- Texas Women killed in 2005 (pdf version)
- Texas Women killed in 2004 (pdf version)
- Texas Women killed in 2003 (pdf version)
- Texas Women killed in 2002 (pdf version)
- Texas Women killed in 2001 (pdf version)
- Texas Women killed in 2000 (pdf version)
- Texas Women killed in 1999 (pdf version)
- Texas Women killed in 1998 (pdf version)
The Texas Council on Family Violence tracks, to the best of its ability, the stories of women who were killed by their intimate partners in Texas. This list gives brief accounts of their deaths. We learn of these women from a combination of records, including the Texas Department of Public Safety’s Uniform Crime Report-Supplemental Homicide Report, media articles and Texas law enforcement agencies. There are other victims of domestic violence who remain uncounted. The principal reason for the discrepancy in number killed lies in the definition of the relationship between the victim and offender. Authorities will sometimes refer to the offender as an “acquaintance” or “unknown” in reports, when he is actually an intimate partner. The list reflects the most accurate information available to TCFV researchers at the time of compilation.
In 2002, The Texas Council on Family Violence conducted a statewide polling on prevalence and attitudes on domestic violence. Below are some of the findings:
74% of all Texans have either themselves, a family member and/or a friend have experienced some form of domestic violence.
47% of all Texans report having personally experienced at least one form of domestic violence, either severe, verbal and/or forced isolation from friends and family at some point in their lifetime.
31% of all Texans report that they have been severely abused at some point in their lifetime. Women report severe abuse at a higher rate than men.
75% of all Texans report that they would be likely to call the police if they were to experience some form of domestic violence. Yet only 20% indicated that they actually did call the police when they or a family member experienced domestic violence.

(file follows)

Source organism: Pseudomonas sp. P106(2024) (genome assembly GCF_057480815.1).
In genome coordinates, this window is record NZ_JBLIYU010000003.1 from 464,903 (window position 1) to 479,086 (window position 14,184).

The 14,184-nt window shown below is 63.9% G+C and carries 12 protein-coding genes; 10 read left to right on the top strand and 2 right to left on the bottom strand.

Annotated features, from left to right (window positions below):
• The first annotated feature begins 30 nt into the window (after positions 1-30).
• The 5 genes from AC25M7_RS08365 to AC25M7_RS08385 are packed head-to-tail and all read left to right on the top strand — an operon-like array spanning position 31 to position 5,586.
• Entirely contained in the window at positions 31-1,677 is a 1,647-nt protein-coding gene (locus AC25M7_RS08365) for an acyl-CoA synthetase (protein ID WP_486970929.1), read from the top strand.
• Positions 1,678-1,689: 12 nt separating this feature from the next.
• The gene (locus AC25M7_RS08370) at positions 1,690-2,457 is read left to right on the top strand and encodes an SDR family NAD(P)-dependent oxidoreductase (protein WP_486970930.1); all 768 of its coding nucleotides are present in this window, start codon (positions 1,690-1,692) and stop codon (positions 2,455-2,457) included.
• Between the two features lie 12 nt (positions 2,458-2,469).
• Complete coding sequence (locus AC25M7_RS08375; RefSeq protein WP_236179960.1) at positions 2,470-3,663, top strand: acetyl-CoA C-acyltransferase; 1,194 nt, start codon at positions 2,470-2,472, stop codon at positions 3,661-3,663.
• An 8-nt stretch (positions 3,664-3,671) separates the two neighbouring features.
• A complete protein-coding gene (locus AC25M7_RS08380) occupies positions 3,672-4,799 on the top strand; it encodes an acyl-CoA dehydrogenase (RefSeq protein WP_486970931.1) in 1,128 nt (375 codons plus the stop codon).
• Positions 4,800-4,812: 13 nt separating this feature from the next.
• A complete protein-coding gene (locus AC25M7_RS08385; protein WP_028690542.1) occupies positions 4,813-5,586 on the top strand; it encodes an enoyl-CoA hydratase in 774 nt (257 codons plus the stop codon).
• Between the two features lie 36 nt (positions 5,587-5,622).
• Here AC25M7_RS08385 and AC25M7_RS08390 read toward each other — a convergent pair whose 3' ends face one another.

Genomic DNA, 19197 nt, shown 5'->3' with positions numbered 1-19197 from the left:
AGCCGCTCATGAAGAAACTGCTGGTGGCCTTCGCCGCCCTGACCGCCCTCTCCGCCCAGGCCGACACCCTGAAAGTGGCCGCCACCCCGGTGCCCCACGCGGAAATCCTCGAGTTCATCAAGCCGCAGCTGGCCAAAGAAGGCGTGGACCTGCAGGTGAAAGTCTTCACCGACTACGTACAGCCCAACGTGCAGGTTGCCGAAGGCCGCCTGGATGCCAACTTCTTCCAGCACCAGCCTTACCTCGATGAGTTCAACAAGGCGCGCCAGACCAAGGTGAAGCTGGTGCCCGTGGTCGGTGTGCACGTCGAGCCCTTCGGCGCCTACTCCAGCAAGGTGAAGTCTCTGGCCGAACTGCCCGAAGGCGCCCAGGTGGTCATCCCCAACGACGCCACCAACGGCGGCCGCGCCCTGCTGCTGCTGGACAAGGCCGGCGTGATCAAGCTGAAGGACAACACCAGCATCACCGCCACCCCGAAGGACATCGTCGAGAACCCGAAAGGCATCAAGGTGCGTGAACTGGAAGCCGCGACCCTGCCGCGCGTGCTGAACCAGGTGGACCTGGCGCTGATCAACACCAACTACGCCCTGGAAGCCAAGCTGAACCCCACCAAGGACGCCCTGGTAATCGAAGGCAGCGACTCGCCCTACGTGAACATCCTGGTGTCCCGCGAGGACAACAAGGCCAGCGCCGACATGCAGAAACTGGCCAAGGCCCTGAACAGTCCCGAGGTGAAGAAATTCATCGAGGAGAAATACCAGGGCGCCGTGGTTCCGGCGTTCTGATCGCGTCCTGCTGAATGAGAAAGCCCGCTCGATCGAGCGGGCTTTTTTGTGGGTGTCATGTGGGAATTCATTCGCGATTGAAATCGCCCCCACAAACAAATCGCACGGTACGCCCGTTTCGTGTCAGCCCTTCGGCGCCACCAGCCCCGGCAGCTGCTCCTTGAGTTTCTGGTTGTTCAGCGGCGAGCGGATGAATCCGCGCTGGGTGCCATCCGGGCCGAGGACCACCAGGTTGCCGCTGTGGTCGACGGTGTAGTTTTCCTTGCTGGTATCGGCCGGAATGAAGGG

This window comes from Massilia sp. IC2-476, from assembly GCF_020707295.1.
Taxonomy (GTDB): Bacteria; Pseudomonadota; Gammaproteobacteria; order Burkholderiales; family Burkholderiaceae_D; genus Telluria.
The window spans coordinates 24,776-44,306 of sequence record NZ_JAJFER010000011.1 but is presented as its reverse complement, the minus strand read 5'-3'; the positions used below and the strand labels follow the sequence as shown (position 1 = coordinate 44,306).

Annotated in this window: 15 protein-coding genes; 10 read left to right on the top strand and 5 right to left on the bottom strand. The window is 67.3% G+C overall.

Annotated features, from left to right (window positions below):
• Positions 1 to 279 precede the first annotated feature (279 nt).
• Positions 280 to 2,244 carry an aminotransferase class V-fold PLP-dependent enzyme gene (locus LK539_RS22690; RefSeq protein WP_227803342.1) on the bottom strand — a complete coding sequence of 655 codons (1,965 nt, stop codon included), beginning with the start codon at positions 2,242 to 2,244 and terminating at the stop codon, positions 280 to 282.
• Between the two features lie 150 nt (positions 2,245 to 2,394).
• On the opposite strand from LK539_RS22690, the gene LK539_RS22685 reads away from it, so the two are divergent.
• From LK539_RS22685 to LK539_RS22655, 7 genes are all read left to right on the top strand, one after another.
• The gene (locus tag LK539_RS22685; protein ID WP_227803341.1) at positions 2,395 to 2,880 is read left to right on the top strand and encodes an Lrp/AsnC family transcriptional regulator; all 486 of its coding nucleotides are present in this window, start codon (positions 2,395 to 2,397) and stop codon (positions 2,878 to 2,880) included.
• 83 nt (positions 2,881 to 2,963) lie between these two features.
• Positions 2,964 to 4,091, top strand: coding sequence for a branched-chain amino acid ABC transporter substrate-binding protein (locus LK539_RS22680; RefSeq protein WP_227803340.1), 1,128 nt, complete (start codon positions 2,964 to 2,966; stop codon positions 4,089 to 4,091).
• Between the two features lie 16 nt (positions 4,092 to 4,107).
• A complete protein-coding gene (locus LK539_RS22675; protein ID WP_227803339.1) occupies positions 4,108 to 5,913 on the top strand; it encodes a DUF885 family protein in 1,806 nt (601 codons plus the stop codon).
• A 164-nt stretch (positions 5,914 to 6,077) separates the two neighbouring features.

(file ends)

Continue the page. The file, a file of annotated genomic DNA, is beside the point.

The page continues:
73% of all Texans believe that domestic violence is a serious problem in Texas.
84% percent of all Texans report that they believe they can personally do something about domestic violence.
78% of all Texans said they would be more likely to vote for a political candidate who helped victims of domestic violence.
74% of all Texans recall recent communications concerning domestic violence.
The TCFV survey over-sampled the Texas Hispanic population to account for any insight specific to the Hispanic community on domestic violence. Below are some highlights of the findings:
77% of all Hispanic Texans indicate that either themselves, a family member and/or a friend have experienced some form of domestic violence. Indicating that approximately
5.2 million Hispanic Texans are personally affected by the epidemic of domestic violence. If the current prevalence rates remain the same, by the year 2030, more than 12.2 million Hispanic Texans could be personally affected by domestic violence.
64% of all Hispanic Texans indicate that they or a member of their family have experienced at least one form of domestic violence in their lifetime.
2 out of every 5 Hispanic Texas females (39%) reported experience severe abuse.
1 out of every 5 Hispanic Texas females (18%) reported being forced to have sex against their will.
40% of Hispanic Texans who reported experiencing at least one form of domestic violence took no action.
63% of all Hispanic Texans recall recent communications concerning domestic violence.
86% of all Hispanic Texans report that they would vote for a candidate who helps domestic violence victims. They are the ethnic group most likely to indicate such.Hispanic Texans, like the general population, have both a limited definition of domestic violence and have a willingness to blame victims for the abuse they suffer.